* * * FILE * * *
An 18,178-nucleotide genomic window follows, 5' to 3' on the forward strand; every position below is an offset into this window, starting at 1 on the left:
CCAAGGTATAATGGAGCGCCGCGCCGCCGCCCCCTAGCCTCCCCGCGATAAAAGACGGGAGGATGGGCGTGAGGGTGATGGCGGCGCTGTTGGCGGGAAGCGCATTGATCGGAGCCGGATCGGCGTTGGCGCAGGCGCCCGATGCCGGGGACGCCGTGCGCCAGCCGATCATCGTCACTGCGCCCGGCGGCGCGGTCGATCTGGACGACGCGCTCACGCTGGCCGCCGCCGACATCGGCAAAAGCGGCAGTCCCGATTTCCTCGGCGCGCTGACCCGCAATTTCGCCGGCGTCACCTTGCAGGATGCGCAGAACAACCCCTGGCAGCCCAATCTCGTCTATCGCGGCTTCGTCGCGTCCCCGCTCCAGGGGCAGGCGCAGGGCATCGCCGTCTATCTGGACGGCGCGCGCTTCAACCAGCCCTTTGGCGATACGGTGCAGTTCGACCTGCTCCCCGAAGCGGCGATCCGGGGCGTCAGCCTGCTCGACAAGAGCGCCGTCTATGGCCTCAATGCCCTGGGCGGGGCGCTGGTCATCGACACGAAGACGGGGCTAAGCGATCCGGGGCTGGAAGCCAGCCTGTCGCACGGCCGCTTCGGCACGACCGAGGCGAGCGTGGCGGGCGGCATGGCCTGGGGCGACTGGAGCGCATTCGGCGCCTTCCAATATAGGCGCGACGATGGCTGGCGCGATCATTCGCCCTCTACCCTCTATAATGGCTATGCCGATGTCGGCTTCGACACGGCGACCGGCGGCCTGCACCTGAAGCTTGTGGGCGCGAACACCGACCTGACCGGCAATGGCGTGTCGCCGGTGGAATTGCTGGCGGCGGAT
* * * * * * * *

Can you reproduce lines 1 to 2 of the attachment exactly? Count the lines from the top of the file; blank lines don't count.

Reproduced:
An 18,178-nucleotide genomic window follows, 5' to 3' on the forward strand; every position below is an offset into this window, starting at 1 on the left:
CCAAGGTATAATGGAGCGCCGCGCCGCCGCCCCCTAGCCTCCCCGCGATAAAAGACGGGAGGATGGGCGTGAGGGTGATGGCGGCGCTGTTGGCGGGAAGCGCATTGATCGGAGCCGGATCGGCGTTGGCGCAGGCGCCCGATGCCGGGGACGCCGTGCGCCAGCCGATCATCGTCACTGCGCCCGGCGGCGCGGTCGATCTGGACGACGCGCTCACGCTGGCCGCCGCCGACATCGGCAAAAGCGGCAGTCCCGATTTCCTCGGCGCGCTGACCCGCAATTTCGCCGGCGTCACCTTGCAGGATGCGCAGAACAACCCCTGGCAGCCCAATCTCGTCTATCGCGGCTTCGTCGCGTCCCCGCTCCAGGGGCAGGCGCAGGGCATCGCCGTCTATCTGGACGGCGCGCGCTTCAACCAGCCCTTTGGCGATACGGTGCAGTTCGACCTGCTCCCCGAAGCGGCGATCCGGGGCGTCAGCCTGCTCGACAAGAGCGCCGTCTATGGCCTCAATGCCCTGGGCGGGGCGCTGGTCATCGACACGAAGACGGGGCTAAGCGATCCGGGGCTGGAAGCCAGCCTGTCGCACGGCCGCTTCGGCACGACCGAGGCGAGCGTGGCGGGCGGCATGGCCTGGGGCGACTGGAGCGCATTCGGCGCCTTCCAATATAGGCGCGACGATGGCTGGCGCGATCATTCGCCCTCTACCCTCTATAATGGCTATGCCGATGTCGGCTTCGACACGGCGACCGGCGGCCTGCACCTGAAGCTTGTGGGCGCGAACACCGACCTGACCGGCAATGGCGTGTCGCCGGTGGAATTGCTGGCGGCGGAT